The World Bank has decried the quality and relevance of data from Nigeria and other African countries, which it described as largely obsolete.
The bank’s Director, Department of Economic Policy and Poverty Reduction Programmes, Africa, Mr. Marcelo Giugale, stated this in a report at the weekend.
He expressed concern that a lot of money had been invested in improving statistics in a lot of countries in the continent, explaining that most of that money came as donations from well-meaning rich countries.
He said a report tagged: ‘Partnership in Statistics for Development in the 21st Century,’ had revealed that between 2009 and 2011, Africa received $700 million to build up its capacity to collect data. He stressed that communication technology is what would revolutionise African statistics.
Giugale added: “First, we don’t really know how big (or small) many African economies are. In about half of them, the system of “national accounts” dates back to the 1960s (1968, to be precise); in the other half, it is from 1993. This means that measuring things like how much is produced, consumed or invested is done with methods from the times when computers were rare, the Internet did not exist and nobody spoke about “globalisation. That is, the methodology ignores the fact that some industries have disappeared and new ones were born.
“How badly does this skew the data? Well, to give you an idea, when Ghana used a newer methodology to update its accounts in 2010, it found out that its economy was about 60 per cent bigger than it had previously thought – and the country instantly became “middle-income” in the global ranking.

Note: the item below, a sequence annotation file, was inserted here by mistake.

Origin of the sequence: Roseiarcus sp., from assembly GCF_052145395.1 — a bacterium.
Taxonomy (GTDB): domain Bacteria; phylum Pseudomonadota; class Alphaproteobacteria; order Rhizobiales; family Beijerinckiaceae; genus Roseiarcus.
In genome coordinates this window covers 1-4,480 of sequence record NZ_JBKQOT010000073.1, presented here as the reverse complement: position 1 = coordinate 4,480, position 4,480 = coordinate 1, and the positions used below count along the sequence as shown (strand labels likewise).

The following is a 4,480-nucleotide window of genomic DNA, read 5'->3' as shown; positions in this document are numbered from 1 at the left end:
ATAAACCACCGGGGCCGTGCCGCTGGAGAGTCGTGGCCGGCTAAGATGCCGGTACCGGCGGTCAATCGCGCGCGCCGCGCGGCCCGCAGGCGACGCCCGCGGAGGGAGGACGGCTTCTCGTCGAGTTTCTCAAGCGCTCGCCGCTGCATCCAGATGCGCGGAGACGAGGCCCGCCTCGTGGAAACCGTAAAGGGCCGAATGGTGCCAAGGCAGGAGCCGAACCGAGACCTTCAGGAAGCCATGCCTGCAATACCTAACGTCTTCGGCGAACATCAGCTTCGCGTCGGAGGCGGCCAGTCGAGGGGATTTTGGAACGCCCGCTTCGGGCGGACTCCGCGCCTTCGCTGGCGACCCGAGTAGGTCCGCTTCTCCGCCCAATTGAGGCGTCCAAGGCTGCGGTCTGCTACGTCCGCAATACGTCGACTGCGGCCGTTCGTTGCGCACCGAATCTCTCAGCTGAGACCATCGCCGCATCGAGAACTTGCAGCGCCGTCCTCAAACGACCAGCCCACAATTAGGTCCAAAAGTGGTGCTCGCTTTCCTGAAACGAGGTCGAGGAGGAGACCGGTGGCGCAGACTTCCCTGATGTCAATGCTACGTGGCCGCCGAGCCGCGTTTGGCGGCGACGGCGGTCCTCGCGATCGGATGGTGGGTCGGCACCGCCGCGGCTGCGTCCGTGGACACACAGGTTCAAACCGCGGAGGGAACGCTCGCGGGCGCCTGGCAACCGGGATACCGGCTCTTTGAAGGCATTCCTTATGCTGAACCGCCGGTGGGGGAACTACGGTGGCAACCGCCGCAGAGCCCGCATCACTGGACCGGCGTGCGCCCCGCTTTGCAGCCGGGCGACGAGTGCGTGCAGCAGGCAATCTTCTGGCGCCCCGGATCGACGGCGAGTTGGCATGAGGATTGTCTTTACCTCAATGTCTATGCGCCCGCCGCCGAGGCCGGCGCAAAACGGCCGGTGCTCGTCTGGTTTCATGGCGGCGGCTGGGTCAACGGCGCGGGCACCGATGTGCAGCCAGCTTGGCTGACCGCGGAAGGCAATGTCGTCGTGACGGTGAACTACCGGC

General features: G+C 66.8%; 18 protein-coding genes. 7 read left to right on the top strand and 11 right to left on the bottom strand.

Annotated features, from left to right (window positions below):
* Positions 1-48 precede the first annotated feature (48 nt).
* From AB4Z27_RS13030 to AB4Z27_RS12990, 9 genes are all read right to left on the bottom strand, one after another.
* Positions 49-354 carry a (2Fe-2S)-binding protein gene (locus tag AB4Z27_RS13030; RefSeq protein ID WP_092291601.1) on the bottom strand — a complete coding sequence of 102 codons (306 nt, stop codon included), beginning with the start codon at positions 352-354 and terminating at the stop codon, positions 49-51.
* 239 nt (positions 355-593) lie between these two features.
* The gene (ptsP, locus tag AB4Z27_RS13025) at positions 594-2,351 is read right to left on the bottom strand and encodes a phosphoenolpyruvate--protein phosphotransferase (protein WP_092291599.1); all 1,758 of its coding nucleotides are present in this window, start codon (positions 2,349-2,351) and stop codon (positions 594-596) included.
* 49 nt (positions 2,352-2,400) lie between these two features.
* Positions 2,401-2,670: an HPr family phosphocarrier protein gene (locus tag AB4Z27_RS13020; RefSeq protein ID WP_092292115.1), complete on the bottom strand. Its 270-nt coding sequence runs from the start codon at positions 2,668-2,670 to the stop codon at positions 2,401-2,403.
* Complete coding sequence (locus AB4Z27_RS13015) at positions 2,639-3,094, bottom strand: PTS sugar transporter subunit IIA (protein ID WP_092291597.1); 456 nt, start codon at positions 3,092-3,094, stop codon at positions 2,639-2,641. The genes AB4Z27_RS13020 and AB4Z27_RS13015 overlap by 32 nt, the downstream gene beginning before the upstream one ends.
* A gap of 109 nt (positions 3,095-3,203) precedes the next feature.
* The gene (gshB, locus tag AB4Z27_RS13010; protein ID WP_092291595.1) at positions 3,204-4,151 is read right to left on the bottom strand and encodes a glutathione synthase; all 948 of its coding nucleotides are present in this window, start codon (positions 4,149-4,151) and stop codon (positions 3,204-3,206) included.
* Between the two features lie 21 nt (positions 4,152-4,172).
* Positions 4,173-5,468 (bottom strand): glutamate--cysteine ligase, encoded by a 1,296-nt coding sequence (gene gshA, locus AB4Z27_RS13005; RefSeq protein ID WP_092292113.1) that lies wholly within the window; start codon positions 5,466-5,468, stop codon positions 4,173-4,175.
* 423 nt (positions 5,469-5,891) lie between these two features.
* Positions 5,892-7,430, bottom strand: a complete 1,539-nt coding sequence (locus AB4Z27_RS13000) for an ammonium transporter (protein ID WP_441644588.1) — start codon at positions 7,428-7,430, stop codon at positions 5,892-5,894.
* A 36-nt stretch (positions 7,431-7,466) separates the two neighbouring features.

“Second, the latest poverty counts for Africa are, on average, five years old. So we only have guesstimates of how the global financial, food and fuel crises have impacted the distribution of income, wealth and opportunities in the region. This is because, to count the poor, you need “household surveys” – those face-to-face, home visits where people are asked how much they earn, own, know and so on. In fifteen African countries, this has been done only once since 2000.”
The World Bank official pointed out that the advent of technology now allows for the surveys to be done not only more frequently, but continuously
“Industrial surveys are even more infrequent than household surveys – only a handful of African countries have done at least one in the last ten years. This is a pity! Knowing what your producers are doing — and what keeps them from producing more – is critical if you want to design policies that increase employment, productivity and economic growth.
“To be sure, academics, non-governmental organisations, development banks and business organisations carry out sporadic surveys of enterprises for one purpose or another – from understanding how informal jobs are created to selling logistical services. But regular, comprehensive, nation-wide data is, at best, rare,” he stated.